One of the best ways to learn about a city’s culture is to witness the lives of locals and participate in their daily entertainment. Beijing is no exception. This article will suggest how you can “pretend” to be a Beijinger and experience local life.
1. Start Your Morning with Beijing-Style Breakfast
Morning in Beijing begins with sour and stinky bean juice.
Wake up early in the morning and go for a stroll to Ci Qi Kou (磁器口) , greeting every passerby with “Good morning, eaten yet?”. Stop at Lao Ciqikou Douzhier Shop (老磁器口豆汁店), the most popular breakfast shop in Beijing, just in front of the north gate of the Temple of Heaven.
Grab a seat in the store and order a bowl of bean juice (豆汁儿douzhier, a fermented drink made from ground beans) with 3 doughnuts (焦圈儿jiaoquaner, a fried and crisp Beijing breakfast food). Sprinkle the doughnuts with several drops of chili oil, and you can feast on breakfast just like a local person.
Please note that Beijing bean juice is sour and stinky, so don’t be upset if you don’t get any pleasure from it…
2. Enjoy a Peaceful Morning at the Temple of Heaven
Morning Exercise at Temple of Heaven
Early in the morning, Beijing’s elderly can be seen heading en masse to the parks or squares for their morning exercises, especially to the Temple of Heaven or Beihai Park.
So, after breakfast, proceed to the north gate of the Temple of Heaven, and you can join with Beijingers for your morning exercises.
The Temple of Heaven is often described as the lungs of Beijing, because of its luxuriant greenery.
The park is a very popular place where local people, the elderly and retired in particular, gather for morning exercises such as tai chi, to play Chinese chess or cards, mahjong, Chinese musical instruments such as the erhu, and to sing. It is a good place for witnessing local life in Beijing.
Relaxing in the park, you can admire this ingeniously constructed ancient Chinese altar-complex, quietly whiling away the time.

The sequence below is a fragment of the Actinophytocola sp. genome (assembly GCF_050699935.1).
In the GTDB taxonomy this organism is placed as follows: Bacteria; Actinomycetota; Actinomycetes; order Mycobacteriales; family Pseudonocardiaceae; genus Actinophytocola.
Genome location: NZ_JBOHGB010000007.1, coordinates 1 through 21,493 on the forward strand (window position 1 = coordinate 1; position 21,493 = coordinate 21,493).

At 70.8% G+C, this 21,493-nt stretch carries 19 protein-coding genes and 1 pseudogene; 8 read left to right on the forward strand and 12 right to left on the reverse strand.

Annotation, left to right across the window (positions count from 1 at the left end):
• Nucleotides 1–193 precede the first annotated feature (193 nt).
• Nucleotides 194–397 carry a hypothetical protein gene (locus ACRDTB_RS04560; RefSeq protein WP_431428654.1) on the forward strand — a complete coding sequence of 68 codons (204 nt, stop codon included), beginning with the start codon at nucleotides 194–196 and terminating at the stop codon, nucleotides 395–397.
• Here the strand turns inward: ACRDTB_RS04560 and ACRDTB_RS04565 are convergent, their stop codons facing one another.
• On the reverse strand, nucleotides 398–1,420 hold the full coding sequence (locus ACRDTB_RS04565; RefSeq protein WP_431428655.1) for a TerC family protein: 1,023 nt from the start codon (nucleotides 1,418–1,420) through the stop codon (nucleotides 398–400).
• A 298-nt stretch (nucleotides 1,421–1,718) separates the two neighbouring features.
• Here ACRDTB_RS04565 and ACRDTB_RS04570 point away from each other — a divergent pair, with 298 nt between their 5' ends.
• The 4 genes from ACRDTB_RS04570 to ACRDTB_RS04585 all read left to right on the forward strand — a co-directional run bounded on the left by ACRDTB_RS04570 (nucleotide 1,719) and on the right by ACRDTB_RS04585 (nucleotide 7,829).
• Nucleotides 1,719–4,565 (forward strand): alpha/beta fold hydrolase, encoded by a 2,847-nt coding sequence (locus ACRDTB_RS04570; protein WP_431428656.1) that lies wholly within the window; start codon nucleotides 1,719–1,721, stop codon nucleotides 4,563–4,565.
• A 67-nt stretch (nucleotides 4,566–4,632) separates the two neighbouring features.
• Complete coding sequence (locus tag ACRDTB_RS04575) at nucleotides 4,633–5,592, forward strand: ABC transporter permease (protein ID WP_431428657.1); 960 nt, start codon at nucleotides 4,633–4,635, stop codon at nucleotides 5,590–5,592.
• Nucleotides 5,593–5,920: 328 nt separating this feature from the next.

3. Enjoy a View of the Forbidden City from the Top of Jingshan
Hilltop View of the Forbidden City
Jingshan Park is the royal garden of the Ming (1368–1644) and Qing (1644–1912) dynasties. In 1644, when Li Zicheng, a Chinese rebel leader, forced entrance into Beijing, Chongzhen the last emperor of the Ming hanged himself on an old locust tree at the east of Jingshan.
Jingshan is a man-made hill opposite the northern gate of the Palace Museum. It turns out that a panoramic view of the Forbidden City from the highest point of Jingshan is even more eye-catching than views from inside. The entrance ticket for the park is only CNY 2.
4. Offer Incense at Yonghe Lama Temple
Offering Incense at Lama Temple
Whether Chinese people believe in Buddhism or not, it is routine for them go to a temple and devoutly offer incense, saying their prayers.
In Beijing, the most important and well-known temple is Yong He Gong (雍和宫), or the Palace of Harmony and Peace. Alternatively known as the Lama Temple, it is the best-preserved Tibetan Buddhist temple in China.
There are two grand Buddhist ceremonies at the temple, Dayuan Invocation Dharma Assembly and New Year Dharma Assembly. These are a must for many Beijingers. Both are held during Chinese Lunar New Year.
5. While Away Your Time in Quiet Hidden Hutongs
Beijing has numerous hutongs, among which the most famous is South Luogu Lane (Nanluoguxiang). It’s so touristy and over-crowded, however, that most local people do not actually go there. We’ll focus here on other hutongs hidden away in this bustling city, with quiet and laid-back atmosphere.
Walking westwards from Yonghe Lama Temple metro station, you reach Wudaoying hutong. This 600-meter hutong is lined with various cafes, book bars and boutique shops. Households and courtyards are behind the stores. Step into a delicate café and immerse yourself in its leisurely ambience.
Only a block from Wudaoying, you’ll find Beiluoguxiang (North Luogu Lane), a tranquil world totally different from Nanluoguxiang. Overlooked by the general public, it is endowed with sporadic cafés, shops and residential houses. When you wander along this hutong, you may even be surprised by the attentions of some kittens or puppies.
6. Sample Ear-Splitting Peking Opera While Sipping Afternoon Tea
The shrill trills of Peking opera, or Beijing opera, are not for everyone, but you can’t deny its important place in Chinese culture.
For some Beijing locals, going to Liyuan (梨园) Theatre or Lao She (老舍) Teahouse and watching a Peking opera while savoring afternoon tea has been an essential routine for decades.
7. Eat What a Beijinger Eats – Authentic Local Food
As the capital of China, Beijing, in addition to its profound culture and history, also has a variety of food from all over the country, as well as from almost every part of the world. Don’t miss the following authentic Beijing dishes:
Peking duck – iconic Beijing food, featuring crisp skin;
Instant-boiled mutton – also called mutton hotpot, a smart choice in winter;
Moo shu pork – slices of pork with mushrooms, eggs and other ingredients; and
Noodles with soy bean paste – traditional Beijing style.
Recommended restaurants and food streets: Quanjude (全聚德) and Dadong (大董) for roast duck, Ghost Street (Gui Jie, 簋街), Nanluoguxiang, Wangfujing Snack Street.
Experience Local Life in Beijing with China Travel
Beijing Hutong Experience
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